Back in the 1980s, Anna Quindlen's New York Times column, "Life in the 30s," delineated — with humor and grace — what so many of her fellow newly liberated female Boomers were going through: the complications of using your maiden name after you have children. Check. The challenges of balancing a career with parenting. Check. Grocery shopping with small children in tow, "an event I hope to see included in the Olympics in the near future."Check again.
Still Life with Bread Crumbs, Quindlen's seventh novel, offers the literary equivalent of comfort food. Like her most recent book of essays, Lots of Candles, Plenty of Cake, it goes down easy and demonstrates that she still has her finger firmly planted on the pulse of her generation. It's an appealing fantasy about a late-middle-aged empty-nester's resuscitation of her flagging life by making big changes — and opening herself up to new energy, inspiration and unlikely love. Quindlen clearly hasn't lost her common touch, her ability to combine terrific powers of empathy with a journalist's skill at sussing the zeitgeist and highlighting just the right details. (Example: Urban woman, new to country living, asks for nearest gym and is directed to the local high school.)
Rebecca Winter, Quindlen's protagonist, is a 60-year-old photographer who snapped her most famous photograph, the eponymous Still Life with Bread Crumbs, in the aftermath of yet another command performance dinner party, after which her unbearably supercilious husband, a British academic, retreated to bed, leaving her to clean up the mess. She became a feminist darling with her mainly domestic-themed photography, but two-plus decades later, her star is no longer so bright. She notes, "the coin of notoriety pays with less and less interest as time goes by."
Meanwhile, Rebecca's expenses have skyrocketed. Like so many of her generation, she's been caught off-guard with the burden of caring for her aged parents, helping with the rent on her father's downsized apartment and her mother's nursing home fees, plus an occasional assist to her filmmaker son.
What to do? Rebecca decides to cut costs by subletting the beloved Upper West Side Manhattan apartment she moved into after her contemptible husband left her for the next in his chain of ever-younger wives, and rent a cottage upstate in the woods, sight unseen. Of course it's a ramshackle mess, and she's unprepared for rural life. She calls in a roofer to help with a raccoon in her attic, and — no surprise here — he ends up patching up more than her flashing.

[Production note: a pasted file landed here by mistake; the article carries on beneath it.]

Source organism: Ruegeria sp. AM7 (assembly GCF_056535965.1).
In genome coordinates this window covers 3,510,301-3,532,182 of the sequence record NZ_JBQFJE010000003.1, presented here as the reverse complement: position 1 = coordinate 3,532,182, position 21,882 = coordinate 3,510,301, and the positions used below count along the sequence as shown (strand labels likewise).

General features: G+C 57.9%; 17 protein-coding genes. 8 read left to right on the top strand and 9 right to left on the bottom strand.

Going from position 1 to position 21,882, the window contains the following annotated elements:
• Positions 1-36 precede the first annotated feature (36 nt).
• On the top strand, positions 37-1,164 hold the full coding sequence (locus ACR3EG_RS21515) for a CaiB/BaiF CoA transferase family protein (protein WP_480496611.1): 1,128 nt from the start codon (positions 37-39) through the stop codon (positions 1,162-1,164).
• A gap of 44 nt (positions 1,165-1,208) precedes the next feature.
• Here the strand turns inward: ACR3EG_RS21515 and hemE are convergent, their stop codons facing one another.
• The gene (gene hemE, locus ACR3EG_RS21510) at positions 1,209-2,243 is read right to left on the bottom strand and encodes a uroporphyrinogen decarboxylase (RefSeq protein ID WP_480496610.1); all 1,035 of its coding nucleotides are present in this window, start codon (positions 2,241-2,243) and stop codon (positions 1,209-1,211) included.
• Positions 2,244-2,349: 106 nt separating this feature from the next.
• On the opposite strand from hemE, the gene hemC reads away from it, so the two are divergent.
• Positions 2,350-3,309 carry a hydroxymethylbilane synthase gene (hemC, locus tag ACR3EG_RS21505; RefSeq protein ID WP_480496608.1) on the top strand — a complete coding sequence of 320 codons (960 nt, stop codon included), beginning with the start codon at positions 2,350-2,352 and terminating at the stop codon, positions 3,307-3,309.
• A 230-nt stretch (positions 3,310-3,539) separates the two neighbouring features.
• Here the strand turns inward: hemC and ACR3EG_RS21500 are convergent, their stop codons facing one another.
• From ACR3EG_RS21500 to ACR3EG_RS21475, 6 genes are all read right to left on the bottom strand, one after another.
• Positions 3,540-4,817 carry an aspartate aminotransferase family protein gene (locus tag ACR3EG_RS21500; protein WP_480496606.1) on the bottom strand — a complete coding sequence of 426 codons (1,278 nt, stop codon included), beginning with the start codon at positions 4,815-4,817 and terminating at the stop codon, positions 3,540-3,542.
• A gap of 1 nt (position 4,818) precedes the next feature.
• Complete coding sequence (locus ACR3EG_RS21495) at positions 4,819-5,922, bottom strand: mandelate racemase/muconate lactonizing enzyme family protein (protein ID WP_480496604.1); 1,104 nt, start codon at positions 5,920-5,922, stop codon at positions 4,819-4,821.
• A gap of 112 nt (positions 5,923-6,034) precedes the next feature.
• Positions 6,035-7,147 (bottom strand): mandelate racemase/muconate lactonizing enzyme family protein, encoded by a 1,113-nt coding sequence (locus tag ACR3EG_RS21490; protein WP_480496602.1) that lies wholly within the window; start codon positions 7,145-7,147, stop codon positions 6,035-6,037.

Rebecca, "a woman who rarely wept although she knew she would have been better for it," is a quiet, interior character who eschews color in both her photography and her wardrobe. Serendipity plays a huge role in her art and life. She rambles in the woods, often in the company of a neglected runaway dog, who adopts her, and gradually begins seeing things differently. Photographing birds, "it occurred to her that she had known much of life in two dimensions: raccoon, eagle. She had learned to know what things looked like but not what they really amounted to." When she stumbles upon a series of mysterious tiny handmade crosses planted in the woods, surrounded by what appear to be a child's mementos, she knows she has hit on a subject that will resonate. She gives little thought to the provenance of these makeshift memorials, though readers are likely to guess at their significance long before Quindlen spells it out.
The predictability, along with the fact that Quindlen's characters are either enormously sympathetic or just awful, is part of the easy gratification of this tidily constructed, resolutely uplifting romance. Like her best-selling inspirational chapbook, A Short Guide to a Happy Life, Quindlen's novel makes a case for seizing control of your life. "People froze you in place. ... More important, you froze yourself, often into a person in whom you truly had no interest," she writes. "So you had a choice: You could continue a masquerade, or you could give up on it."